Primo

February 2- February 8, 2014

Market Outlook

 

Lettuce: 

The Iceberg market is steady at lower levels. We are seeing good quality on inbound.

Leaf: 

Leaf market is steady at lower levels. Overall quality is good.

Broccoli:

Broccoli market is at the bottom. Quality has been very good.

Cauliflower:

The cauliflower market is lower. Supplies are improving. Quality has been good.

Carrots:

Carrot market has remained steady out of Georgia this week with very good quality.

Celery:

The Celery market is steady. We are seeing good quality out of both California and Florida.

Strawberries: 

Strawberry market has come off some. Wide range in quality.

Potatoes:

The market on cartons has remained steady for next week.

Onions:

The market on onions continues to increase slightly for next week. Market is expected to level off for about two weeks, and then likely increase.

Citrus:

The Lemon and Orange market remains strong due to prior cold weather in the growing region. Shippers are struggling to come up with small fruit on both lemons and oranges. 138 size oranges and 200/235 lemons are particularly difficult to source.

Cucumbers:

The Cucumber market has come off a bit as weather in Florida has improved. Quality has been good.

Peppers:

Pepper market has also dropped off with plenty of quantity available. Quality has been very good with no issues.

Tomatoes:

Tomato market is active. Cost is up a few dollars across all lines. Quality has been very good.

 

Green beans are extremely limited and quality is only fair which is affecting availability on Snipped beans. Processors are pro-rating/ delaying and in some cases having to cancel orders.

 

Feature of the Week

This week Primo is featuring persimmons. It’s important you know there are two kinds of persimmons: the Fuyu, the kind you can eat right away, and the Hachiya, the kind you can’t. If you bite into an unripe Hachiya persimmon, it’s as if you just drank six cups of extra strength tea. This astringent flavor is due to the high level of tannin in the fruit, and there is a good chance that you would never try a persimmon again because it tastes so bitter. This would be a shame because ripe persimmons have an exceptional flavor and provide us with important nutrients such as beta-carotene, Vitamin C and potassium.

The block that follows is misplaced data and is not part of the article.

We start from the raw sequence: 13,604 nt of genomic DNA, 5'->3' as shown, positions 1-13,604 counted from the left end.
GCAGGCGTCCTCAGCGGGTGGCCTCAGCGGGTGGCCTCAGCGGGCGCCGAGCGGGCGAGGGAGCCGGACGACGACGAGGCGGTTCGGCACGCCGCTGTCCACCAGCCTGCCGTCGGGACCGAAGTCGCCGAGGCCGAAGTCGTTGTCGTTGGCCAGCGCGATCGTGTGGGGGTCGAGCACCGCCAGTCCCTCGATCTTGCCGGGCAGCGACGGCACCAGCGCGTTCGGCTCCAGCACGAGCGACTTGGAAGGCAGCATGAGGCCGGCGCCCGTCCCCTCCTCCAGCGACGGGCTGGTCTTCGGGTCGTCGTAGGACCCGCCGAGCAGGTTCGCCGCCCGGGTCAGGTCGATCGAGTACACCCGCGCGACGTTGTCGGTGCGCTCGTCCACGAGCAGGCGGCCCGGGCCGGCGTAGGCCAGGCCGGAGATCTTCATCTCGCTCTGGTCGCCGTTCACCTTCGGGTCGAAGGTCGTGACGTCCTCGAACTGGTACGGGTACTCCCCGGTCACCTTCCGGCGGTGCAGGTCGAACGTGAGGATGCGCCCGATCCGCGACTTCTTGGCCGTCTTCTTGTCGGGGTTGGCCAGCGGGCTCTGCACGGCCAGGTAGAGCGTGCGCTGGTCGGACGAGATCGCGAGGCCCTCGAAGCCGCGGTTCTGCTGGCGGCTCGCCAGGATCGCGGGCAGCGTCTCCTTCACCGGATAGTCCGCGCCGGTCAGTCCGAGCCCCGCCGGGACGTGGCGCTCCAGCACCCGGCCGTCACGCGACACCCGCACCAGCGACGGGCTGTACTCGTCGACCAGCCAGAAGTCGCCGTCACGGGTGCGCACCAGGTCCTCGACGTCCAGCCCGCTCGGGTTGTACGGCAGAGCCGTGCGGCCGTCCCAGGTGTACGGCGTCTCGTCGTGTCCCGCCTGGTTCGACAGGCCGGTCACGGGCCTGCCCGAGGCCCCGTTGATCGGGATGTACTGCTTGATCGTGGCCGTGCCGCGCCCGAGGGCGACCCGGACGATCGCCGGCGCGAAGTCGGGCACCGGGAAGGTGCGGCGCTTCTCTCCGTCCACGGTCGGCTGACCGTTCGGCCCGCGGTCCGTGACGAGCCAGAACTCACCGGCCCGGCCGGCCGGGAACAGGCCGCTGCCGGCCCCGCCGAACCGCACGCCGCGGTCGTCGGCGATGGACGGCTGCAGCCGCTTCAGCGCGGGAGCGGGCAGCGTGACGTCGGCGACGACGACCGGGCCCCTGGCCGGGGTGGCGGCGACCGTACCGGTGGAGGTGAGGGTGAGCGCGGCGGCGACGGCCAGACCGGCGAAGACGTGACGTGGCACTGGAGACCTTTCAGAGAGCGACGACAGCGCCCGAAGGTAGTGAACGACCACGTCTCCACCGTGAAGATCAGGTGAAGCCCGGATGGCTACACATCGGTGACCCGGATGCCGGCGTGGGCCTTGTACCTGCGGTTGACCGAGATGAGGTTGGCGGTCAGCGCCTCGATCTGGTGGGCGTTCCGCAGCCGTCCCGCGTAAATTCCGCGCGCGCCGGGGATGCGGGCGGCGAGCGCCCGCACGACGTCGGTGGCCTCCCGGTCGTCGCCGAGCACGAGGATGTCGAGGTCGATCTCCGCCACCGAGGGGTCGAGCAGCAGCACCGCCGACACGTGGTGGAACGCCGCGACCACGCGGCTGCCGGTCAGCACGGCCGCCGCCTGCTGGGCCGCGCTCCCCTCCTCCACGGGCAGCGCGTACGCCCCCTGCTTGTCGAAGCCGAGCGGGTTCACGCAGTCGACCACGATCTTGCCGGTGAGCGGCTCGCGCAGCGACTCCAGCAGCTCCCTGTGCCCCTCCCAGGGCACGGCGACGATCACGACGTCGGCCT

Recipe of the Week

Pork with Persimmons and Mustard Greens 

Ingredients

2 pounds pork loin, tied

Coarse salt and freshly ground pepper

1 pound persimmons, tops trimmed, cut into 1 1/2-inch wedges

6 garlic cloves, peeled

1 tablespoon extra-virgin olive oil

1 bunch (14 ounces) mustard greens, large stems removed

1/2 cup Marsala wine

 

Directions

Step 1

Preheat oven to 425 degrees. Season pork with 1 1/2 teaspoons salt and 1/2 teaspoon pepper. Place pork in a 12-inch cast-iron or other heavy ovenproof skillet.

Step 2

Toss persimmons and garlic with oil; season with salt and pepper. Scatter around pork. Roast 15 minutes. Turn over persimmons, and continue to roast until pork reaches an internal temperature of 125 degrees, 20 to 25 minutes. Transfer pork to a cutting board, tent with foil, and let rest 15 minutes (pork will continue to cook as it cools). Meanwhile, if persimmons are still firm, roast until fork-tender.

Step 3

Transfer persimmons to a serving platter. Add mustard greens to pan. Season with salt, and saute over medium heat until tender, about 2 minutes. Transfer greens to platter. Add wine to pan, and cook until reduced by two-thirds. Thinly slice pork, and arrange on top of the persimmons and greens. Spoon sauce over top, and serve.

 

Fun Facts of the Week

  • Tea can be made from fresh or dried persimmon leaves
  • Persimmons were introduced to the United States from China in the 1800s
  • During the Civil War, some Southern families boiled, roasted, and ground persimmon seeds to produce a drink similar to coffee